MARCO WERMAN: I'm Marco Werman and this is The World a co-production of the BBC World Service, PRI and WGBH-Boston. A high profile international legal dispute that's been dragging on for three years may be about to be settled. The dispute involves a multi-national trading company called Trafigura. It's been accused of illegally dumping toxic waste from a cargo ship in the West African nation of Ivory Coast. Fifteen people are thought to have died, and as many as 100,000 claim they became ill after being exposed to the sludge. Here is one Ivorian man the week after the 2006 dumping, talking about how it affected him.
IVORIAN MAN: I have headaches and I cannot breathe properly and I have another disease on my skin.
WERMAN: Trafigura denies the waste was dangerous but it did pay almost $200 million to settle a lawsuit brought by the government of Ivory Coast. Now the BBC reports that a second lawsuit on behalf of victims and their families about to be settled as well. The BBC's Liz MacKean on the story, and Liz you've been covering this story for quite a while now. Remind us what happened back in 2006.
LIZ MACKEAN: Well, it was one night in August three years ago and the ship, the Probo Koala had arrived at Ivory Coast from Europe. And on board was waste which the company Trafigura said was simple ship slops, and they wanted to have it taken away. So they hired a local company Tommy. Now the trouble was that the waste wasn't just simple slops at all, and the company Tommy had no license and no facilities to handle chemical waste. So what they did was they filled up twelve lorry loads and they took it off all around the city and dumped it. And almost immediately people were overwhelmed by a foul smell, and they started reporting a range of very similar symptoms like the one we've heard; breathing difficulties, sickness, and in all it's estimated that in the weeks that followed the dumping some 100,000 people reported to local clinics for help. And a number of deaths have been reported. The figures vary.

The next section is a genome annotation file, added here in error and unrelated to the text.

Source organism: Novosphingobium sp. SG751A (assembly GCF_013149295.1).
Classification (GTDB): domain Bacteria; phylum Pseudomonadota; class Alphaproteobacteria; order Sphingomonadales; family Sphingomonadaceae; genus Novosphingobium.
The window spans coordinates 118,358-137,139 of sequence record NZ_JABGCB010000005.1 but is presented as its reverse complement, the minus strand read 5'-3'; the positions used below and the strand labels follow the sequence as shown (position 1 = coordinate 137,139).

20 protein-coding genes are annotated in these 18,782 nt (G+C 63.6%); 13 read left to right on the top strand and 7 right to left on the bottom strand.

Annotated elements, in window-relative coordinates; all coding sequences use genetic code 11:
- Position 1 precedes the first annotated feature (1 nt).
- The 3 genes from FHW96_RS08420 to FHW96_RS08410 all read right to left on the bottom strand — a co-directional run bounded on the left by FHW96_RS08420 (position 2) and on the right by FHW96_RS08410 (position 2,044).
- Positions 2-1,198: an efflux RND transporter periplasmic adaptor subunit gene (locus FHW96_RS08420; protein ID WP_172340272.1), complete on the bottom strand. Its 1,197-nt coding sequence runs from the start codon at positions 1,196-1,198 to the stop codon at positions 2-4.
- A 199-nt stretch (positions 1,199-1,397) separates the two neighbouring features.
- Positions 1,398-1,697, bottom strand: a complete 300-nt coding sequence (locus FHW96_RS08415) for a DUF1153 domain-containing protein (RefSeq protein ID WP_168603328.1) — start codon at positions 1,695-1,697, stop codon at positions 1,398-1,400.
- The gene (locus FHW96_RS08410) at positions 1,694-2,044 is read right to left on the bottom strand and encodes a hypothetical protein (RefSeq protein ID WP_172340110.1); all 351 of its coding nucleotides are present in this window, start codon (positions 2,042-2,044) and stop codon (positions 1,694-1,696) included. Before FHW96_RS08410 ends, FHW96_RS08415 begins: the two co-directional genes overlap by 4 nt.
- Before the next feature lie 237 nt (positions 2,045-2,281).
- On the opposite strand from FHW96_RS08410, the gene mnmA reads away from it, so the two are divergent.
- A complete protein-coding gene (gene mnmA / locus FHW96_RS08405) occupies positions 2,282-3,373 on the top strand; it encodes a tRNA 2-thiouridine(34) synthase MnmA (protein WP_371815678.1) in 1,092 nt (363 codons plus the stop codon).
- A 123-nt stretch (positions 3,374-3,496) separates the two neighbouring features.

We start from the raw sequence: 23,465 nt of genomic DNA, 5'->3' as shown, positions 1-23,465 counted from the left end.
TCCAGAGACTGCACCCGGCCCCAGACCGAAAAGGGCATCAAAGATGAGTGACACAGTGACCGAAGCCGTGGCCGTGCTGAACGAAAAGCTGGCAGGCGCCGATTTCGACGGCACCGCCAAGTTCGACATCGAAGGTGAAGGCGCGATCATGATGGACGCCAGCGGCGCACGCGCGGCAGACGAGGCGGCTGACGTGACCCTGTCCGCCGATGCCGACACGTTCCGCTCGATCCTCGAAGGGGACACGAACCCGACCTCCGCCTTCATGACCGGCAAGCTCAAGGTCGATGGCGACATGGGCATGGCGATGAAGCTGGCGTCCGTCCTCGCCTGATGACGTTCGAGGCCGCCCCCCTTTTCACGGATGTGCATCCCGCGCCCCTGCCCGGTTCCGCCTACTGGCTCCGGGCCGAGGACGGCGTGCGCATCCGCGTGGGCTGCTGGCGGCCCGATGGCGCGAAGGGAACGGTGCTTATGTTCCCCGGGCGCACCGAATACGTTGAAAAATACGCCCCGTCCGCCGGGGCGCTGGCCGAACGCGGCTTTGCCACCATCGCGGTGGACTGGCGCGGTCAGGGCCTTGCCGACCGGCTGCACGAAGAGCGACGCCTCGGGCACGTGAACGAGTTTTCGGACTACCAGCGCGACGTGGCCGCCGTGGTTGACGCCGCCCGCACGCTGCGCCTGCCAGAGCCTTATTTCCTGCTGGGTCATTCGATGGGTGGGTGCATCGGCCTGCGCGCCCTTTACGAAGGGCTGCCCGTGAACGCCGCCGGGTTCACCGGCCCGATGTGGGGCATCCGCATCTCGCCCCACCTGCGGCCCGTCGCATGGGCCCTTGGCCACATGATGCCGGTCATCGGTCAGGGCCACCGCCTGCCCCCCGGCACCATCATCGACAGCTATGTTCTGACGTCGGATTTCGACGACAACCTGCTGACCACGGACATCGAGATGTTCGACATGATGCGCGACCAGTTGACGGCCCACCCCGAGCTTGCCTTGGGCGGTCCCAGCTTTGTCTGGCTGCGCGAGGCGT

WERMAN: So if it wasn't just slops, what was it?
LIZ MACKEAN: Well, we have some knowledge of what it was. Before the waste was taken to Ivory Coast, Trafigura had attempted to off load it in Amsterdam. But because of the hugely powerful smell, an emergency happened at the port. The emergency services were summoned, and a sample was taken. Now this found there were levels of hydrogen sulfide. This can be very fatal to humans, and also a variety of sulfa compounds in the waste. Again, they can be dangerous. We know from emails at the time circulated to and from between Trafigura executives in London that they knew that the waste could be hazardous and they were struggling to find someone to take it off their hands for them.
WERMAN: Well, Trafigura had been disputing the nature of the waste that was on the ship, and yet today the U.N. Special Rapporteur into the tragedy, Okechukwu Ibeanu, had this to day,
OKECHUKWU IBEANU: We did not see any evidence that it may have been caused by other things. There were no particularly big events that could have happened before or around that time to create that kind of panic, that kind of report of illnesses and so on.
WERMAN: Okechukwu Ibeanu, the U.N. Special Rapporteur on the Trafigura incident in Ivory Coast. Liz MacKean from the BBC also today Trafigura said a new and second so-called global settlement is being considered and compensation is likely for victims of this dumping. And yet Trafigura says the U.N. report threatens to prejudice the legal action in the U.K. and the Netherlands. Are they trying to avoid an even more costly settlement?
MACKEAN: No, Trafigura have signaled very clearly that they aren't happy with the report, but in terms of the actual settlement, this is separate and we got news of this, a global settlement. It's being put to the claimants at the moment, and they're settling it just before the case was due to go to court. It would have been one of the largest class actions ever to be heard in London, and it was due to go ahead next month.
WERMAN: Trafigura apparently is also suing journalists who have been covering the story. What's that about?
MACKEAN: Well, Trafigura have used the services of a law firm known to be very tough on libel law and, in fact, my program News Night is facing a libel suit.
WERMAN: Which is pretty significant because News Night is widely viewed in the U.K. It would be like Night Line getting that suit here.
MACKEAN: Well, exactly, and the BBC has just entered our defense against the claims. So we wait to see what the next moves are.
WERMAN: BBC journalist Liz MacKean. Thanks very much.
MACKEAN: Thank you very much indeed, Marco.